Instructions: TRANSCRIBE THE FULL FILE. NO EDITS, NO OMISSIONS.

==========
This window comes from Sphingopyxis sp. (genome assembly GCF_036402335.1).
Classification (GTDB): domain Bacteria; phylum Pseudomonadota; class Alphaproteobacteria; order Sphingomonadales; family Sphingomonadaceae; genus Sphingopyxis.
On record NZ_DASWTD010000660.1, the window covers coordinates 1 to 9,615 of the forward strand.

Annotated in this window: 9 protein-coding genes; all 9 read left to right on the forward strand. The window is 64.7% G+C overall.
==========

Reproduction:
This window comes from Sphingopyxis sp. (genome assembly GCF_036402335.1).
Classification (GTDB): domain Bacteria; phylum Pseudomonadota; class Alphaproteobacteria; order Sphingomonadales; family Sphingomonadaceae; genus Sphingopyxis.
On record NZ_DASWTD010000660.1, the window covers coordinates 1 to 9,615 of the forward strand.

Annotated in this window: 9 protein-coding genes; all 9 read left to right on the forward strand. The window is 64.7% G+C overall.